People show impaired memory after receiving low intensity electrical stimulation administered to the frontal part of the brain by a commercial, freely available, device. Psychologists Laura Steenbergen and Lorenza Colzato, with their colleagues at the Leiden Institute of Brain and Cognition and fellow researchers from the Max Planck Institute
Commercial non-invasive brain stimulation device to the test
Following the prominent suggestion by several eminent research institutes and scientists, Steenbergen and colleagues were the first to investigate whether and to what degree the application of a commercial non-invasive brain stimulation device, called transcranial direct current stimulation (tDCS), improves cognitive performance, as advertised in the media. "Given the potential risks of misusing tDCS, and given that long-term effects on the brain have not been fully explored, there is a need for more research and for regulations or official guidelines for the personal use of tDCS" Steenbergen says.
The research method
24 healthy participants received a low intensity current administered by electrodes to the frontal part of the brain through the scalp by means of a commercial tDCS device (foc.us headset - v.1). People came to the lab twice and received a sham (fake stimulation) or a mild electrical current which facilitates the activation of neurons in the targeted region. During and after the stimulation, Steenbergen asked participants to perform a working memory task in which they had to update remembered information.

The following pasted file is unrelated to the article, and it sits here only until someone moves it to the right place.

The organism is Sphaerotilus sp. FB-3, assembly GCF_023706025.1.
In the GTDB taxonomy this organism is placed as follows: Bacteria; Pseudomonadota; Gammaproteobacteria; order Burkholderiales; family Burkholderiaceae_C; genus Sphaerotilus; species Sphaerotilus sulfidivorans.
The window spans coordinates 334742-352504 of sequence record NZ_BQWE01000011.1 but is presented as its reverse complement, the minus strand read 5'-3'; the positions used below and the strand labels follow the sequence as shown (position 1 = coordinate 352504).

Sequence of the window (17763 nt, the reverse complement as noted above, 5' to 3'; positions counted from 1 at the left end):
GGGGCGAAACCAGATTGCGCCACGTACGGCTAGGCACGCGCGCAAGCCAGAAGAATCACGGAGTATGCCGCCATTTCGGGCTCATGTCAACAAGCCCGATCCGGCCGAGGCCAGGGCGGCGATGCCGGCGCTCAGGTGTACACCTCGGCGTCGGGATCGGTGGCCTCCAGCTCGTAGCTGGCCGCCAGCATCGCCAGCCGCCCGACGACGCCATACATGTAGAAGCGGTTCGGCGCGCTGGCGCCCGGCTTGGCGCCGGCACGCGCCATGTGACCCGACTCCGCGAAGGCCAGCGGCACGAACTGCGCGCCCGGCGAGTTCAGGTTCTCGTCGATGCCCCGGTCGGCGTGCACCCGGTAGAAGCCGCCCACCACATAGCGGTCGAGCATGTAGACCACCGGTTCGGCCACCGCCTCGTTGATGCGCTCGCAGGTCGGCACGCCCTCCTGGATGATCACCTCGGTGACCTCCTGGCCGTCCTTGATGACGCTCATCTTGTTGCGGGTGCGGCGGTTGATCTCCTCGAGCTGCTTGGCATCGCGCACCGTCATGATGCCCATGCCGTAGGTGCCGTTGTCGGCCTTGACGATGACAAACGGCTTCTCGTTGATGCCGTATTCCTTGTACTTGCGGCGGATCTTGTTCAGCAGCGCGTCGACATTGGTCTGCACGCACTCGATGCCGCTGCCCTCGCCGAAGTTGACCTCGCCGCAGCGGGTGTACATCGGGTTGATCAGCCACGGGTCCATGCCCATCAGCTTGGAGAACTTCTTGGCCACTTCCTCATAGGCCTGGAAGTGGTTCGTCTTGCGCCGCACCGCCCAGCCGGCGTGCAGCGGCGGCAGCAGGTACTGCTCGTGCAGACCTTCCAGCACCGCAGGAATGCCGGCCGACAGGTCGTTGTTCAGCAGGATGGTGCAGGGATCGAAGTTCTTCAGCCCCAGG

Working memory impaired
Compared to when the participants received the fake stimulation, the active stimulation impaired memory performance. Colzato: "Even if preliminary, these results show the fundamental critical and active role of the scientific community in evaluating the sometimes far-reaching, sweeping claims from the brain training industry with regard to the impact of their products on cognitive performance."